Example photos are shown at the bottom for many of the items, but not all.  (Everyone knows what a hammer looks like).  Items with photos have a notation.


1.  E-6000 glue-  Great for almost everything, and removable if necessary.  Highly recommended.  (Pick up some wooden tongue depressors as well, makes spreading it easier)!  (Photo 1)

     (Please see updated information on E-6000 below, after #50 before purchasing).

2.  Binder or notebook-  To keep notes on your research. 

3.  Dremel or rotary tool-  A "must have".  (Photo 2). Be sure to get the sanding drum attachment and extra sanding drums (Photo 3).  I suggest the 180 grit type.

4.  Small plastic containers-  Keeps everything organized.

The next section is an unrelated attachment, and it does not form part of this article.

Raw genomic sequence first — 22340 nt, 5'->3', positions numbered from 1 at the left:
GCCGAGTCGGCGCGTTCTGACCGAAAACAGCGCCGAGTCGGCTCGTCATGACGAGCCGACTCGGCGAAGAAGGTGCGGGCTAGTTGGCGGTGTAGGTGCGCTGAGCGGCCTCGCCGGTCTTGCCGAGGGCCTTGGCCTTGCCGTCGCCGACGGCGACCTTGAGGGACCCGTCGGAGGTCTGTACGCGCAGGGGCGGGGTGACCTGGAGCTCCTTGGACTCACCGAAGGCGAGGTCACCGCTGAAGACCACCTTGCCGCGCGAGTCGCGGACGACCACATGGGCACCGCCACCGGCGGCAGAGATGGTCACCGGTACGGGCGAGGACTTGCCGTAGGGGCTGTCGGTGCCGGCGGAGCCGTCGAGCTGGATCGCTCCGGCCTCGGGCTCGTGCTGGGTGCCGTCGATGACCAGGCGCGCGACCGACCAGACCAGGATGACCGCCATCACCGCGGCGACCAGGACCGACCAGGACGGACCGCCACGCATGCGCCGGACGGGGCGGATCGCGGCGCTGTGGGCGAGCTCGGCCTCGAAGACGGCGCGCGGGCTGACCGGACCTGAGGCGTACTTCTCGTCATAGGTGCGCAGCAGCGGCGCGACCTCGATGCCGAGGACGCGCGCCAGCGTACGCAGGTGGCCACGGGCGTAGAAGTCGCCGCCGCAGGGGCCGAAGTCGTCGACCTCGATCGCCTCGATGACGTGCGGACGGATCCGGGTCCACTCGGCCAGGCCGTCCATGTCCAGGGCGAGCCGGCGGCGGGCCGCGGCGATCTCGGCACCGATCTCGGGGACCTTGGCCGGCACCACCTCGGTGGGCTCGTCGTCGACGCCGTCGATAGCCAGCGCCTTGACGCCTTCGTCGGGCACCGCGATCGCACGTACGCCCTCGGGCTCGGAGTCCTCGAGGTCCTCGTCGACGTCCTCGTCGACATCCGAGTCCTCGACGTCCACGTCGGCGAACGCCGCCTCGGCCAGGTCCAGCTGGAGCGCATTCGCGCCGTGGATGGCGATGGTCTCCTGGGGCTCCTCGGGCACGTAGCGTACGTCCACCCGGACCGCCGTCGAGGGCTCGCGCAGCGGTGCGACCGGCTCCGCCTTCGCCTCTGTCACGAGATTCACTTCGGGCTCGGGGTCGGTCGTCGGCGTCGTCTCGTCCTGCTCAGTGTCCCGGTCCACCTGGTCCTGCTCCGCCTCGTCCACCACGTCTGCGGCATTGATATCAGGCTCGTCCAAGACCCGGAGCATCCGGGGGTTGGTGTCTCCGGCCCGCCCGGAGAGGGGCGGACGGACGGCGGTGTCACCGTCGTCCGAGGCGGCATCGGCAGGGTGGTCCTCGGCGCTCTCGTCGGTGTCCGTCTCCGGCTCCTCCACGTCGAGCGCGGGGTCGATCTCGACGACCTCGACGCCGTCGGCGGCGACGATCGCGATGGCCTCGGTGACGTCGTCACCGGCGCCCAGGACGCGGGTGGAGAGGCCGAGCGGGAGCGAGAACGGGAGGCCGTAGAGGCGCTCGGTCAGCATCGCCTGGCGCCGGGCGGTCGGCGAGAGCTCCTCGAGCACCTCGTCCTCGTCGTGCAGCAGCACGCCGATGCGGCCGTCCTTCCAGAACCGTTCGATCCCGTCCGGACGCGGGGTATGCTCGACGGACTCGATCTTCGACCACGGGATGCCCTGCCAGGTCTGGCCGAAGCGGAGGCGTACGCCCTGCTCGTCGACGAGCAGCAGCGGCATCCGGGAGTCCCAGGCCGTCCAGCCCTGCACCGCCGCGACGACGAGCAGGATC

5.  Lexan scissors-  Curved and straight, for cutting ABS. (Photo 4)

6.  Small spring clamps-  For holding things in place while gluing.  You can't have too many!  (Photo 5)

7.   Line 24 snaps-  For strapping.  You will need at least 30, and do NOT "cheap-out" on these, but purchase quality ones.  (Steer clear of Wal-Mart snaps).  Tandy is recommended. Tutorial located here:  https://www.whitearmor.net/forum/topic/44617-snap-setting-101/  (Photo 6)

8.  Snap setting tools-  There are 2 types to choose from-  One is a two piece set (requires a hammer) (Photo 7) and the other is the pliers style (Photo 8)


9.  Hammer- For setting snaps if you use the 2 piece style of snap setter.

10.  Pliers/vise grips

11.  Screwdriver- Slotted head.